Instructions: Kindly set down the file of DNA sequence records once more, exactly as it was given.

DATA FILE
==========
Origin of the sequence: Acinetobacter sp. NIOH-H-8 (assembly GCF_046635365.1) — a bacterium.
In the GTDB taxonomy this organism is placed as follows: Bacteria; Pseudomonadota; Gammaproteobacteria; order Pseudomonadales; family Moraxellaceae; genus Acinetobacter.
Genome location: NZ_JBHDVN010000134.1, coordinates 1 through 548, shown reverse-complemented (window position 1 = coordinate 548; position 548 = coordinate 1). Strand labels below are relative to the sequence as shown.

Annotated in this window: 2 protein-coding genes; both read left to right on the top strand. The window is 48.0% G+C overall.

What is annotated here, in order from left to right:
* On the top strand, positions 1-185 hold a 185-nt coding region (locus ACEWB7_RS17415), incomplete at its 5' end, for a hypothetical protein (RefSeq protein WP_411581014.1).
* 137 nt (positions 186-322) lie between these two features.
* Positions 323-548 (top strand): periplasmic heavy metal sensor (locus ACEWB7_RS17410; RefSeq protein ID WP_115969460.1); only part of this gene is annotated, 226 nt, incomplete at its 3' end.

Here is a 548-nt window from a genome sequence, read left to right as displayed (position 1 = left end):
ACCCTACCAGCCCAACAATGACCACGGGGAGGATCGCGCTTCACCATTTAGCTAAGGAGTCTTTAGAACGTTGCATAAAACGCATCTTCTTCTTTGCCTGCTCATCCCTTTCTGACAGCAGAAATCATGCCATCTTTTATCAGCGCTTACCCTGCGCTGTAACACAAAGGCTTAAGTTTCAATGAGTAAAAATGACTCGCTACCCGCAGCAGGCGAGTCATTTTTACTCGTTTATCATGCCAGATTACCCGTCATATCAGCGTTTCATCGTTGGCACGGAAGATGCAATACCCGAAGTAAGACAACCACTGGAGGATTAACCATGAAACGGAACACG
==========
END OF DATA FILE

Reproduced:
Origin of the sequence: Acinetobacter sp. NIOH-H-8 (assembly GCF_046635365.1) — a bacterium.
In the GTDB taxonomy this organism is placed as follows: Bacteria; Pseudomonadota; Gammaproteobacteria; order Pseudomonadales; family Moraxellaceae; genus Acinetobacter.
Genome location: NZ_JBHDVN010000134.1, coordinates 1 through 548, shown reverse-complemented (window position 1 = coordinate 548; position 548 = coordinate 1). Strand labels below are relative to the sequence as shown.

Annotated in this window: 2 protein-coding genes; both read left to right on the top strand. The window is 48.0% G+C overall.

What is annotated here, in order from left to right:
* On the top strand, positions 1-185 hold a 185-nt coding region (locus ACEWB7_RS17415), incomplete at its 5' end, for a hypothetical protein (RefSeq protein WP_411581014.1).
* 137 nt (positions 186-322) lie between these two features.
* Positions 323-548 (top strand): periplasmic heavy metal sensor (locus ACEWB7_RS17410; RefSeq protein ID WP_115969460.1); only part of this gene is annotated, 226 nt, incomplete at its 3' end.

Here is a 548-nt window from a genome sequence, read left to right as displayed (position 1 = left end):
ACCCTACCAGCCCAACAATGACCACGGGGAGGATCGCGCTTCACCATTTAGCTAAGGAGTCTTTAGAACGTTGCATAAAACGCATCTTCTTCTTTGCCTGCTCATCCCTTTCTGACAGCAGAAATCATGCCATCTTTTATCAGCGCTTACCCTGCGCTGTAACACAAAGGCTTAAGTTTCAATGAGTAAAAATGACTCGCTACCCGCAGCAGGCGAGTCATTTTTACTCGTTTATCATGCCAGATTACCCGTCATATCAGCGTTTCATCGTTGGCACGGAAGATGCAATACCCGAAGTAAGACAACCACTGGAGGATTAACCATGAAACGGAACACG